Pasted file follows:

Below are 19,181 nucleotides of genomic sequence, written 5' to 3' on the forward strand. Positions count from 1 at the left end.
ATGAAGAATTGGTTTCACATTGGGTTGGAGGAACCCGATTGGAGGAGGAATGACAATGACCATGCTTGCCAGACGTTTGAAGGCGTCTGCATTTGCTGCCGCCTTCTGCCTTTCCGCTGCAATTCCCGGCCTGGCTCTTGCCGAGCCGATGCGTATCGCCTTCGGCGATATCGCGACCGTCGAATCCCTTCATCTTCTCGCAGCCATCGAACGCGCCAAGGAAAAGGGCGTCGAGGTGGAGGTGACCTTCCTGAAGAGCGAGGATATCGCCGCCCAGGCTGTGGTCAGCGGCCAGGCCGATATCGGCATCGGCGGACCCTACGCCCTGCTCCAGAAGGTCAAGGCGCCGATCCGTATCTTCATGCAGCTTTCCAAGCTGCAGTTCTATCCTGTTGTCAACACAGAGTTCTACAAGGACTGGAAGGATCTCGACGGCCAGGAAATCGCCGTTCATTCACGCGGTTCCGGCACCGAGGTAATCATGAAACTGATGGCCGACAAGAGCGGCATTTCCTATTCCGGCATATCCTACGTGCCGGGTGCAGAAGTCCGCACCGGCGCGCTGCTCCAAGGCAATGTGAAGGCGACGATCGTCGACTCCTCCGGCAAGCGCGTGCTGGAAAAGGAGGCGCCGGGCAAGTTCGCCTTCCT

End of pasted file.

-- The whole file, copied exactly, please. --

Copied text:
Below are 19,181 nucleotides of genomic sequence, written 5' to 3' on the forward strand. Positions count from 1 at the left end.
ATGAAGAATTGGTTTCACATTGGGTTGGAGGAACCCGATTGGAGGAGGAATGACAATGACCATGCTTGCCAGACGTTTGAAGGCGTCTGCATTTGCTGCCGCCTTCTGCCTTTCCGCTGCAATTCCCGGCCTGGCTCTTGCCGAGCCGATGCGTATCGCCTTCGGCGATATCGCGACCGTCGAATCCCTTCATCTTCTCGCAGCCATCGAACGCGCCAAGGAAAAGGGCGTCGAGGTGGAGGTGACCTTCCTGAAGAGCGAGGATATCGCCGCCCAGGCTGTGGTCAGCGGCCAGGCCGATATCGGCATCGGCGGACCCTACGCCCTGCTCCAGAAGGTCAAGGCGCCGATCCGTATCTTCATGCAGCTTTCCAAGCTGCAGTTCTATCCTGTTGTCAACACAGAGTTCTACAAGGACTGGAAGGATCTCGACGGCCAGGAAATCGCCGTTCATTCACGCGGTTCCGGCACCGAGGTAATCATGAAACTGATGGCCGACAAGAGCGGCATTTCCTATTCCGGCATATCCTACGTGCCGGGTGCAGAAGTCCGCACCGGCGCGCTGCTCCAAGGCAATGTGAAGGCGACGATCGTCGACTCCTCCGGCAAGCGCGTGCTGGAAAAGGAGGCGCCGGGCAAGTTCGCCTTCCT